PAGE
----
The congregation of this now-vacant church in Little Rock was organized in 1786 on the banks of the Little Pee Dee River. Bishop Francis Asbury, the father of Methodism in America, traveled to South Carolina as part of his circuit and set up preaching stations where people could come and hear his sermons. A preaching station was established on the Little Pee Dee called the Gaddy Camp Ground. A meeting house was soon built on the property.
The church relocated to a neighboring site around 1803, and sometime between that year and 1814, the congregation became known as Liberty Chapel. The 1814 will of member Philip Bethea, reportedly a friend of Bishop Asbury, dedicates a portion of his estate to the repairing of Liberty Chapel. In 1823 land for a new church in present-day Little Rock, previously called Harlleeville, was given to the trustees of Liberty Chapel by Thomas Harllee, Sr. His son, Thomas Harllee, Jr., donated adjacent land for a school in 1844. Records of the church from this time have been lost, leaving no details of the new Liberty Chapel. However, the deed shows that it was located where St. Paul’s presently stands.
In 1871 the current edifice was built for the Methodist congregation, which changed its name from Liberty Chapel to St. Paul’s at that time. The church is noted for its Italiante Victorian architecture, which signified the transition between Greek Revival churches from previous years and ornate Queen Anne-style structures in the following decades. The congregation grew significantly in 1936 when neighboring Beulah Methodist Church closed and the shuttered church’s members joined St. Paul’s. However, despite the increase in membership, St. Paul’s also closed in 1949. The church and surrounding graveyard are maintained by a board of trustees supported by an endowment left by Cora Stackhouse Cottingham.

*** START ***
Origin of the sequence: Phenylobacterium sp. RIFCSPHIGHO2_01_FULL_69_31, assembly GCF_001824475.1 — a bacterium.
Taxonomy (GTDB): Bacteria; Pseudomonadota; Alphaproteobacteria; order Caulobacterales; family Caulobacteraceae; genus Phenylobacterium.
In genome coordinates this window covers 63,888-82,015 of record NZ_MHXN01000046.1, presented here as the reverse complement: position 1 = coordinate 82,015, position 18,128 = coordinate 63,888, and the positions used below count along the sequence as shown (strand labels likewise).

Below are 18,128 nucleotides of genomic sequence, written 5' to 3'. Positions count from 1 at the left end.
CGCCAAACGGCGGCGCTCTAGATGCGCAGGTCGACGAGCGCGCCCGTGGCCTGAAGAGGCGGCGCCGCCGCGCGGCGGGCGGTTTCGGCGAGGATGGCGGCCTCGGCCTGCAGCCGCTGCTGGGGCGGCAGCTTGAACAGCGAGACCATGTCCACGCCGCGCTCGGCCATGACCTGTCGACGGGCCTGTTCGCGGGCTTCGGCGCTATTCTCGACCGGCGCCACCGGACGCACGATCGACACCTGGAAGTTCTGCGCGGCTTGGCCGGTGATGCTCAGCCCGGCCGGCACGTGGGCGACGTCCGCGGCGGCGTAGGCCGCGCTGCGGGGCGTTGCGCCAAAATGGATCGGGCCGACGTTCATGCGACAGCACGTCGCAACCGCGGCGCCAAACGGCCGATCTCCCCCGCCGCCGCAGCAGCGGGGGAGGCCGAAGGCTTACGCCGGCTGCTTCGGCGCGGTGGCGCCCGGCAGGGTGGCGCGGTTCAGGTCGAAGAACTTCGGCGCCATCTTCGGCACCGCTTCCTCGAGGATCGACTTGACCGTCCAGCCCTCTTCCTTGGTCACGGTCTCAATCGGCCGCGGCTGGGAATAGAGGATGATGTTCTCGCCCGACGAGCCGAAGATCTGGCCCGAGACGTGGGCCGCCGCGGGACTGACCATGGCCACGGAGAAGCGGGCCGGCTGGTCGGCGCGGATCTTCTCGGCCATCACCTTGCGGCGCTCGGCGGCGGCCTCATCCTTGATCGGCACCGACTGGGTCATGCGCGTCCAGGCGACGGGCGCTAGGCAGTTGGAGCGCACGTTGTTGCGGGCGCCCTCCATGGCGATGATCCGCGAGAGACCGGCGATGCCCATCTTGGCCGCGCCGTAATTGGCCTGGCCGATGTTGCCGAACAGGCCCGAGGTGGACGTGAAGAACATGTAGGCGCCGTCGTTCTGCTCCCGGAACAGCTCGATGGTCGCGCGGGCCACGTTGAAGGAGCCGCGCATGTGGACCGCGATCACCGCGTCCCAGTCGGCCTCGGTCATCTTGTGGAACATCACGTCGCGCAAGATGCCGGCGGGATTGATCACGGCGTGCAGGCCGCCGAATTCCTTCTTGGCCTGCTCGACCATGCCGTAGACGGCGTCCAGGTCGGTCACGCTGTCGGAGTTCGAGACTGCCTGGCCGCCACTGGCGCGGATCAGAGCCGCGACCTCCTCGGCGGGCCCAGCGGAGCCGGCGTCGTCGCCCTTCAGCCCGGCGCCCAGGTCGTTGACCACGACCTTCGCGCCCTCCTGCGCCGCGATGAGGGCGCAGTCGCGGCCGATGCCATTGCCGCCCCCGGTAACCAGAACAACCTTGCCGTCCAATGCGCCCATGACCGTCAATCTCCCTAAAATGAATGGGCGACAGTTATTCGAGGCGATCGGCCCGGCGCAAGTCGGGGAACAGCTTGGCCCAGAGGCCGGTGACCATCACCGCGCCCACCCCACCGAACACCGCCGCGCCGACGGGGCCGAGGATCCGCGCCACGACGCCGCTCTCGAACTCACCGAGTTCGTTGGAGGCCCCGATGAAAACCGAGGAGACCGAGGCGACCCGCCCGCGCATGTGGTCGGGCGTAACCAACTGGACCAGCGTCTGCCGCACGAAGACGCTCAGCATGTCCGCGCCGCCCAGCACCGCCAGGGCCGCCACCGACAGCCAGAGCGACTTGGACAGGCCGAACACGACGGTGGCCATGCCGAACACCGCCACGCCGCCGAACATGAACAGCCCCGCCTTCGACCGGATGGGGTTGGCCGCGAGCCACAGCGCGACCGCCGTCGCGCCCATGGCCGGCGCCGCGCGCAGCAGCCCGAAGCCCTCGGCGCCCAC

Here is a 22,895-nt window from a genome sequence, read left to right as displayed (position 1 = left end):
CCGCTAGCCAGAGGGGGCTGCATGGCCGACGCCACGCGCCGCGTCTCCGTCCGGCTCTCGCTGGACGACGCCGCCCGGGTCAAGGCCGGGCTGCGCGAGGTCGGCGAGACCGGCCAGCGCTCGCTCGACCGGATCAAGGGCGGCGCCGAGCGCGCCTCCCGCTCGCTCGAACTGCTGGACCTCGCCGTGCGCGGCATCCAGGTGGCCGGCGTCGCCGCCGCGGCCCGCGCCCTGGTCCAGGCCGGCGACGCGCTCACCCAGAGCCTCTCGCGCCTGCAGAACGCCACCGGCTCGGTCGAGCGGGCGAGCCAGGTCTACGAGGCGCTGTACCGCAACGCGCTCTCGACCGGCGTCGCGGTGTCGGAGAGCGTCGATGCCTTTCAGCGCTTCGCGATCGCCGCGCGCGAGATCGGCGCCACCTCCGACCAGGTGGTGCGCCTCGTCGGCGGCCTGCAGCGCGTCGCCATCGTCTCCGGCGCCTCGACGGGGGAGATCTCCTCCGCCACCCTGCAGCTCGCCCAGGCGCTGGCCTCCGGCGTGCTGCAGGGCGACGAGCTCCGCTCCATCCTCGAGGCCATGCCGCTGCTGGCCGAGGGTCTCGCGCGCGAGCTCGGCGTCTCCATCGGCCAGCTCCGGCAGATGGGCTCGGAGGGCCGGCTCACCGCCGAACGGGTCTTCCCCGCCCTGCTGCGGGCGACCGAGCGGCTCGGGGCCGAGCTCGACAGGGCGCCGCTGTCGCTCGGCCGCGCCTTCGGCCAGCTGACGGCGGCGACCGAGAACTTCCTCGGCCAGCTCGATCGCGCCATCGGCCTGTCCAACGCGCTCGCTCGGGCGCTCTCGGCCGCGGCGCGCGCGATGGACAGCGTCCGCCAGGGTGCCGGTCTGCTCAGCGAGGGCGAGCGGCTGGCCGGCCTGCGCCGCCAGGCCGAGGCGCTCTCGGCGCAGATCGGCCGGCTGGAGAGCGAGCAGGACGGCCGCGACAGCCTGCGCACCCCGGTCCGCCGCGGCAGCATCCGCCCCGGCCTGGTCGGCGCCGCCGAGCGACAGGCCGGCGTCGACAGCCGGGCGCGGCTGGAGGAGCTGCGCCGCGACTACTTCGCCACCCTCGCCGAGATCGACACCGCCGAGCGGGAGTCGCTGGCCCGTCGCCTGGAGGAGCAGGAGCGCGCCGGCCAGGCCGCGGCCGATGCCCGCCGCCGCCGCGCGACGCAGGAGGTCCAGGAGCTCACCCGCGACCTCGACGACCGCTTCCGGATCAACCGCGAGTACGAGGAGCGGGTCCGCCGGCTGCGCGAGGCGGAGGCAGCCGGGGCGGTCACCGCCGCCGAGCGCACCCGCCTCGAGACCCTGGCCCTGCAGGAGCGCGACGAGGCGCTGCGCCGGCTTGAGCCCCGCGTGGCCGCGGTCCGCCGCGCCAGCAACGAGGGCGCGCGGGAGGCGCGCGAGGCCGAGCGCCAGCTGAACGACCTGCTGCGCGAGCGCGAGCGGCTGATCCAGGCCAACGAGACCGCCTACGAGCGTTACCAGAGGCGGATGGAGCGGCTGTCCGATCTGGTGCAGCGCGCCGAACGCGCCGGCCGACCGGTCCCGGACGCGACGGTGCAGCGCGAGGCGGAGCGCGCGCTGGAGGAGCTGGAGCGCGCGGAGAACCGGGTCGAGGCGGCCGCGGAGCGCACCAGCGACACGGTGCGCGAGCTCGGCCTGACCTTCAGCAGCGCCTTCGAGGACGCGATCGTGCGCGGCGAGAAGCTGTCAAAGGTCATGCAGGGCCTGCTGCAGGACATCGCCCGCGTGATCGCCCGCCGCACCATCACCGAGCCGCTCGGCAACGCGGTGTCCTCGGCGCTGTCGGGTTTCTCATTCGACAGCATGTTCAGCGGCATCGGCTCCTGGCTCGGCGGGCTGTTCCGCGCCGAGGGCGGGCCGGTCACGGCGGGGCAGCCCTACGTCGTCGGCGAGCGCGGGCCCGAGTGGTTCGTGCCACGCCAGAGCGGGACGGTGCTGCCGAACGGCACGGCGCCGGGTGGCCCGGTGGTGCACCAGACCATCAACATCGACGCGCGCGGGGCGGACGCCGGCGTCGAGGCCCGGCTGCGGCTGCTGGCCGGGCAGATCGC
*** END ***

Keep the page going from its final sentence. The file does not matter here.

St. Paul’s Methodist Church is listed in the National Register:
St. Paul’s Methodist Church, constructed ca. 1871, is an example of the transitional Italianate Victorian vernacular style that developed between the Greek Revival and Queen Anne periods. The church is situated on a low brick pier foundation and is constructed of heart pine weatherboarding. A bell tower with steeple dominates the exterior of the church. The single entrance to the church projects from the lower section of the bell tower and is covered with a gabled roof that is supported by turned wooden columns and delicate wooden brackets. The porch roof is embellished with imbricated shingles in its gable. The upper section of the tower is accentuated with pointed arched louvered vents on each of its sides with an overhanging octagonal spire above. The tower projects from the center of the gable in an unusual fashion and is flanked by 12/12/12 shuttered windows. Simple wooden pilasters further flank the windows and give the illusion of supporting the box cornice which extends around the building. The sides of the church are divided into six equal bays with pilasters employed to divide each bay. Other delicate exterior ornamentation includes cyma recta cornice brackets, a weather vane finish on the spire, and lightning rods along the crest of the roof. The interior is indicative of the rectangular meeting house with the exception of a square projecting narthex under the tower and a projecting chancel apse at the rear. Interior woodwork is characterized by beaded paneling arranged in herringbone pattern. The ceiling, also of beaded paneling, is coved at the sides. Surrounding the church is the cemetery where many early church members are buried.